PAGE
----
Contact: Christine Gillette, 978-758-4664 (c), 978-934-2209 (w), Christine_Gillette@uml.edu
UMass Lowell representatives are available for interviews about today’s poll.
With 10 days to go before Election Day, the races for U.S. Senate and governor in New Hampshire are tight, according to a new UMass Lowell/7News poll released today.
In one of the most-watched U.S. Senate contests in the nation, incumbent Jeanne Shaheen has a narrow edge over challenger Scott Brown among likely voters with 49 percent for Shaheen and 46 percent for Brown. The gap between the candidates is within the margin of error of plus or minus 4.5 percentage points. Among registered voters, Shaheen’s lead over Brown is seven percentage points, 48 percent to 41 percent, with a margin of error of plus or minus 3.8 percent.
The poll found that Shaheen, a Democrat, is receiving more support from members of her party than Republican Scott Brown is from his. Ninety-three percent of Democrats surveyed said they prefer Shaheen and 84 percent of Republicans said they back Brown. Fifty-two percent of independents polled support Shaheen, with 42 percent in favor of Brown and 6 percent undecided.
Shaheen also has a greater lead among women voters (56 percent for Shaheen and 39 percent for Brown) than Brown has with male voters (53 percent for Brown, 41 percent for Shaheen), and Shaheen leads by 15 percent among voters with a college degree.
Among likely voters, Shaheen scored a net favorability rating of plus 12 percent (54 percent favorable to 42 percent unfavorable) while Brown’s net favorability rating is -5 percent (44 percent favorable to 49 percent unfavorable.)
Nine hundred New Hampshire registered voters participated in the independent, nonpartisan poll conducted by UMass Lowell’s Center for Public Opinion in partnership with 7News. More than 9,000 UMass Lowell graduates, approximately 1,500 students and 400 employees are New Hampshire residents.
Obama Disapproval Rate May Impact Shaheen's Race
The poll also asked New Hampshire voters for their opinion on President Obama’s job performance. Sixty percent of likely voters disapprove of how Obama is doing his job while 37 percent approve. In addition, Obama’s approval ratings on how he is handling specific issues such as the economy, health care, ISIS and Ebola are all lower than 40 percent. Those ratings are very low in the Granite State, given that he won there in 2008 and 2012, said Prof. Joshua Dyck, co-director of the UMass Lowell Center for Public Opinion, who wrote and analyzed the poll.
“Many of the fundamentals in this race suggest that under normal circumstances, Jeanne Shaheen, running as a well-liked incumbent, would be winning. Scott Brown has been effectively able to pitch this race to voters as not about how much you might like Jeanne Shaheen, but about how much you dislike President Obama,” said Dyck.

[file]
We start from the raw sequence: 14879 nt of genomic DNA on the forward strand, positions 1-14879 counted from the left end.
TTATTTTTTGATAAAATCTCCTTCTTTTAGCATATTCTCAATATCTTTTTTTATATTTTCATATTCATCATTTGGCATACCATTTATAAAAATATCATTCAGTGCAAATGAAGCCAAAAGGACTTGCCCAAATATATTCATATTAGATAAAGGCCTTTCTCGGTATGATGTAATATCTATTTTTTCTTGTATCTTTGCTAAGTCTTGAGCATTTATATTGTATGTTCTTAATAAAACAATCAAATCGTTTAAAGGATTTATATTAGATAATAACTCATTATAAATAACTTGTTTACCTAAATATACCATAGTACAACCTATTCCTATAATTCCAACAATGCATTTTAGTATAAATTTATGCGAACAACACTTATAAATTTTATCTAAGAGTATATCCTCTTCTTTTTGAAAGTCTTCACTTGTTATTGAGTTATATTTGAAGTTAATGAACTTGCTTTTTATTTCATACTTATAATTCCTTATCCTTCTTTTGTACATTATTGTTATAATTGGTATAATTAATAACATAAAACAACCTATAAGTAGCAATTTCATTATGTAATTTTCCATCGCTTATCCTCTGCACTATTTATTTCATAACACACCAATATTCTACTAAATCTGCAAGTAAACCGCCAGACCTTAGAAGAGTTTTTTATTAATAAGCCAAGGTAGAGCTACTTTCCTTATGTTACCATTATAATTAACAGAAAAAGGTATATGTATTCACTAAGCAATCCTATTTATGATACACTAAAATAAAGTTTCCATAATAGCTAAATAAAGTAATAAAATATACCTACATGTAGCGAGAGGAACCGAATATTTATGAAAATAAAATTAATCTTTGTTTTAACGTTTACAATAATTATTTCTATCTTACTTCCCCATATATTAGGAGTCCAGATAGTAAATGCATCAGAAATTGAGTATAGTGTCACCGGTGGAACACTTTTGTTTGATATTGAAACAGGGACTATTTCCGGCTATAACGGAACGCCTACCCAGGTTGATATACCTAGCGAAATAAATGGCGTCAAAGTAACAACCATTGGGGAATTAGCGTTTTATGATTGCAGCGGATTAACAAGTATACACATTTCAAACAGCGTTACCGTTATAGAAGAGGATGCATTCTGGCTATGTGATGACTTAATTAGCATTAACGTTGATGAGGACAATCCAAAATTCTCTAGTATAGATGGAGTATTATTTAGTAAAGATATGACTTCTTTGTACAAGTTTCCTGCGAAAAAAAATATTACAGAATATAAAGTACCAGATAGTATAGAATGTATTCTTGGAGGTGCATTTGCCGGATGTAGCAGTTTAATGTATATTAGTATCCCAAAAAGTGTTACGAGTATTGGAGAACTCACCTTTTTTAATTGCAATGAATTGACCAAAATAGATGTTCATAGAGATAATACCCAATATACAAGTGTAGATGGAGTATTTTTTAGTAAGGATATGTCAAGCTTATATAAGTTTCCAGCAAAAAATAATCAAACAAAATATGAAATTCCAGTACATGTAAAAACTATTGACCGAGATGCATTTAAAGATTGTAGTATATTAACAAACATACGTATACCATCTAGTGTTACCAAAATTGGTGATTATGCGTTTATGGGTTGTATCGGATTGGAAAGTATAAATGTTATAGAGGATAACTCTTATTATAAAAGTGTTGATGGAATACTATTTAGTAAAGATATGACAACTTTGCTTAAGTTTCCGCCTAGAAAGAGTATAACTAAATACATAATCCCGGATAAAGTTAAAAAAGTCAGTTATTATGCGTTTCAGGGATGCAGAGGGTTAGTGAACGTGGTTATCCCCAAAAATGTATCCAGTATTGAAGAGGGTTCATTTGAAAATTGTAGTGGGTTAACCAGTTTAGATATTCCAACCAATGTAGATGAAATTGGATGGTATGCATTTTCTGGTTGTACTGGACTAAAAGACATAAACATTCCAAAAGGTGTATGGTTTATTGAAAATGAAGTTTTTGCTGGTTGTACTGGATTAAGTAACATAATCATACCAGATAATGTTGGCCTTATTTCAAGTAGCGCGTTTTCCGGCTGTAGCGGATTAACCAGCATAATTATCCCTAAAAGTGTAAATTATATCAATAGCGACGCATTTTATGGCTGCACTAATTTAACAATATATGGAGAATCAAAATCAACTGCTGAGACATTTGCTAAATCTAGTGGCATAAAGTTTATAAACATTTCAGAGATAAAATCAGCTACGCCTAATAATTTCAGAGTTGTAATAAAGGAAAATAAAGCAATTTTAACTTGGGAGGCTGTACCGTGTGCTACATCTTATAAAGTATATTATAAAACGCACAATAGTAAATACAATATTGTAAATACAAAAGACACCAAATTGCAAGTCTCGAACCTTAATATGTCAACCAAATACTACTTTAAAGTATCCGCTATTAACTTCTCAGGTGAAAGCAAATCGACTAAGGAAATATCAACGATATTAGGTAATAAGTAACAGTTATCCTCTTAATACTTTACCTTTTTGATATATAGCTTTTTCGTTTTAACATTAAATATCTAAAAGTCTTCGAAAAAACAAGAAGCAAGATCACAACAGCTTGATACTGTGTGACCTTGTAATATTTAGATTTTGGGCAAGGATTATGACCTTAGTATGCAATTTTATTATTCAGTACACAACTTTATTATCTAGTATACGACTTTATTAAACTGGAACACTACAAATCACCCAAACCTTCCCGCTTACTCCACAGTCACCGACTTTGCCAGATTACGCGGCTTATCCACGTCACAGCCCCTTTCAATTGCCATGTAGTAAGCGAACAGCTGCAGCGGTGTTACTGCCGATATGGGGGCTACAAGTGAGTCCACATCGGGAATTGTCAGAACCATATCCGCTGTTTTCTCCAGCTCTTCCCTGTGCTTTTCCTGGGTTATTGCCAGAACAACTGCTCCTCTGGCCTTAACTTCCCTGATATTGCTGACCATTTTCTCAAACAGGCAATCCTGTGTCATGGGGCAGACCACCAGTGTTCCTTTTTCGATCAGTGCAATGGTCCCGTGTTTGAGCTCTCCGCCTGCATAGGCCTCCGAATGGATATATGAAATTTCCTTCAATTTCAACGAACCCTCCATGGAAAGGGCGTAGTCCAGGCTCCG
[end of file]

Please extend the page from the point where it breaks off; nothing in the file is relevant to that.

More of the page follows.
Among the likely voters who approve of President Obama’s job performance, 94 percent said they plan to vote for Shaheen. Seventy-three percent of those who disapprove of Obama’s job performance said they will vote for Brown.
“Scott Brown’s biggest liability is that New Hampshire voters are still skeptical of his New Hampshire authenticity. Forty-three percent of likely voters say that he knows enough to represent New Hampshire in the Senate, while 51 percent say that he does not,” said Dyck.
Forty-one percent of likely voters said Brown has run a better campaign and 36 percent say his campaign has been the more negative of the two. Thirty-seven percent said they felt Shaheen has run a better campaign and 43 percent of likely voters said her campaign has been more negative.
“At this point in the Senate race, the candidates’ advertising themes, both positive and negative, are likely baked into the numbers revealed in our poll. The wild card will be in candidates’ ability to turn out the vote. The campaign with the stronger field organization can make all the difference in a race as close as this,” said Frank Talty, co-director of the Center for Public Opinion and assistant dean of UMass Lowell’s College of Fine Arts, Humanities and Social Sciences.
In Race for N.H. Governor, Hassan Slightly Leads Havenstein
In the race for governor, incumbent Maggie Hassan is polling slightly higher than challenger Walt Havenstein. With 49 percent of likely voters supporting Hassan and 45 percent for Havenstein, the lead is within the poll’s margin of error. With more than 80 percent of voters from both parties saying they plan to vote a straight ticket, the hotly contested U.S. Senate race appears to be having an influence on the gubernatorial candidates, according to Dyck.
Hassan, a Democrat, leads among voters who identify as being members of her party (91 percent) and independents, 48 percent of whom support Hassan compared to 29 percent for Havenstein, a Republican. Hassan leads by 18 points among women voters, 56 percent to 38 percent, while Havenstein leads by 13 points among men, 53 percent to 40 percent. Hassan also has a 55 percent favorability rating and three in 10 likely voters polled said they have never heard of or have no opinion of Havenstein.
Results of the poll are based on interviews with a random sample of 900 New Hampshire registered voters and a subset of 643 likely voters conducted via landline and cellular telephones Oct. 15 through Oct. 21. The survey used a probability-based, random-digit-dial methodology with a dual-frame design for landline and cellular telephone surveys conducted by live interviewers. Final results are weighted to correct known demographic discrepancies based on the 2012 American Community Survey for New Hampshire. The margin of error for registered voters is plus or minus 3.8 percent and plus or minus 4.5 percent for likely voters. More information on the poll methodology, as well as full polling data, is available at www.uml.edu/polls
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